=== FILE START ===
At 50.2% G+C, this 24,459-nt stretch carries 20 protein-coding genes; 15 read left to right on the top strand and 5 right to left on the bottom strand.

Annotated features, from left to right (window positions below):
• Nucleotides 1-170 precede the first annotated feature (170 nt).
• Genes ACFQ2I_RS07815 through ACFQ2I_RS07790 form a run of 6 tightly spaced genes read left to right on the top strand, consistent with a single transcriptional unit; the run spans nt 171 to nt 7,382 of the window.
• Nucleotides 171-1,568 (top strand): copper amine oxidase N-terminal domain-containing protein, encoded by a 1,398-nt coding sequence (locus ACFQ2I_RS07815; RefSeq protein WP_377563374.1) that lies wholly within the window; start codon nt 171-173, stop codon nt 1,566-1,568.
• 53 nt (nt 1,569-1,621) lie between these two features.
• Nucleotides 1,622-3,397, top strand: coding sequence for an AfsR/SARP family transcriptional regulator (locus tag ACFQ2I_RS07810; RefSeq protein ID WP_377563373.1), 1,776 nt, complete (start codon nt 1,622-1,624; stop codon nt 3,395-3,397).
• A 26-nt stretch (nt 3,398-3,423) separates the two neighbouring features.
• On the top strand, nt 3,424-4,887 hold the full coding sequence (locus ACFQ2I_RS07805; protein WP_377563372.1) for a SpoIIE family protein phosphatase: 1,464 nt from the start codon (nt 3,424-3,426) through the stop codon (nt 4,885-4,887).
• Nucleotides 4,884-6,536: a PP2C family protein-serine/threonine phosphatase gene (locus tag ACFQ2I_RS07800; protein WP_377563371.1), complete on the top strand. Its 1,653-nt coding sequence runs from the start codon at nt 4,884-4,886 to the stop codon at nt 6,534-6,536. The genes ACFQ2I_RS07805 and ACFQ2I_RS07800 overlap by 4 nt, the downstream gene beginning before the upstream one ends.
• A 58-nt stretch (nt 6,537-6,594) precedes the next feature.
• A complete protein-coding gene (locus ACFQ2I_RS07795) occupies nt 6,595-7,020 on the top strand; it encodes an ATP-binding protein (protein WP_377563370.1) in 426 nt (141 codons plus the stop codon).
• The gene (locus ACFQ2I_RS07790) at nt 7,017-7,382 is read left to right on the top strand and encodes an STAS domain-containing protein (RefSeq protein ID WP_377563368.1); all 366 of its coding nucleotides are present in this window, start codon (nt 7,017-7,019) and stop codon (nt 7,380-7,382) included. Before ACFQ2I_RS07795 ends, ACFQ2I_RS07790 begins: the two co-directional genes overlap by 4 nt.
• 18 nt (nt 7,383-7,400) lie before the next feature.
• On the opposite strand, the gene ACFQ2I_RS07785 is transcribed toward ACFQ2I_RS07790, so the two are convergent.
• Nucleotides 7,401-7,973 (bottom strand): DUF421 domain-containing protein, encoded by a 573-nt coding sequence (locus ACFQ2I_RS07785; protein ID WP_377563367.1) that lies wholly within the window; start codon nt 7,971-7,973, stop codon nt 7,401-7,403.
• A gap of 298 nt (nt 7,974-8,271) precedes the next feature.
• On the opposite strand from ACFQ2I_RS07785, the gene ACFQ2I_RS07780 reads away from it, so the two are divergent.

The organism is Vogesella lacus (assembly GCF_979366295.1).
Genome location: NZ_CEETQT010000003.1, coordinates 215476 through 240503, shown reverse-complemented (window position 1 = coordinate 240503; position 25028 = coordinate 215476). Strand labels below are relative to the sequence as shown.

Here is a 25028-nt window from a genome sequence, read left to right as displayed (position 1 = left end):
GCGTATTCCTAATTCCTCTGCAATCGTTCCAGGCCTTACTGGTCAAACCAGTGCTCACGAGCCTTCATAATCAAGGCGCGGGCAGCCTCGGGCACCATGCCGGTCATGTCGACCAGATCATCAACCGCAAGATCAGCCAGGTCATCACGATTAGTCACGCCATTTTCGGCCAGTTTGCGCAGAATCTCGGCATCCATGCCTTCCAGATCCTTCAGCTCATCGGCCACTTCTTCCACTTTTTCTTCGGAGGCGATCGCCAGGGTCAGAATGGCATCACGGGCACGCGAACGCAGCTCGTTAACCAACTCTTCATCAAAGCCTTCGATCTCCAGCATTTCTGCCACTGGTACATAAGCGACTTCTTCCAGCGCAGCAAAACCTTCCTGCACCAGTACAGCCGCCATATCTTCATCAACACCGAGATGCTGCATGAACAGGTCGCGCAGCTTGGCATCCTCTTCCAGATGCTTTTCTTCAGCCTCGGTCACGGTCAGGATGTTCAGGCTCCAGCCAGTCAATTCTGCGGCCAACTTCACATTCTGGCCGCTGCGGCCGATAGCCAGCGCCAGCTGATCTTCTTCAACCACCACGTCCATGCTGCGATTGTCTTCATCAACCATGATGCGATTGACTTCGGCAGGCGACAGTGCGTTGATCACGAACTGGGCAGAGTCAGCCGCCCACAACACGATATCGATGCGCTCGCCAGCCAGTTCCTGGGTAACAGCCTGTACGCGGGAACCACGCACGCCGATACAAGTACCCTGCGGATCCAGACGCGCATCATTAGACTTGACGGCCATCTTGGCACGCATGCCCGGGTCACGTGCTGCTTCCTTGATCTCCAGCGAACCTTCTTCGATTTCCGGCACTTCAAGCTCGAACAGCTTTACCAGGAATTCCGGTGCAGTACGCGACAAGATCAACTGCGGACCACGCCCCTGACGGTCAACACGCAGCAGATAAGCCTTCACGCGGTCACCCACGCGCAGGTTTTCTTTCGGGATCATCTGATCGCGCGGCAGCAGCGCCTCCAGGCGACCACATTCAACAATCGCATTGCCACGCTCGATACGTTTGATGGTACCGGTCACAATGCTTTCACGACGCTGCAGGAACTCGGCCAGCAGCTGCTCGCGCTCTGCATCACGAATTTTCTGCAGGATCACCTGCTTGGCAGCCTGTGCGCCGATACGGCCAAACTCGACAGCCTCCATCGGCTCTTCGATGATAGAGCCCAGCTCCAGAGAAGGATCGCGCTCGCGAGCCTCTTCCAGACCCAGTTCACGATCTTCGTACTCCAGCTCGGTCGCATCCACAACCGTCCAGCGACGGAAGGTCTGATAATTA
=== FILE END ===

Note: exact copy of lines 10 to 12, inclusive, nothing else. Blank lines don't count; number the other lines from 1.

• Nucleotides 4,884-6,536: a PP2C family protein-serine/threonine phosphatase gene (locus tag ACFQ2I_RS07800; protein WP_377563371.1), complete on the top strand. Its 1,653-nt coding sequence runs from the start codon at nt 4,884-4,886 to the stop codon at nt 6,534-6,536. The genes ACFQ2I_RS07805 and ACFQ2I_RS07800 overlap by 4 nt, the downstream gene beginning before the upstream one ends.
• A 58-nt stretch (nt 6,537-6,594) precedes the next feature.
• A complete protein-coding gene (locus ACFQ2I_RS07795) occupies nt 6,595-7,020 on the top strand; it encodes an ATP-binding protein (protein WP_377563370.1) in 426 nt (141 codons plus the stop codon).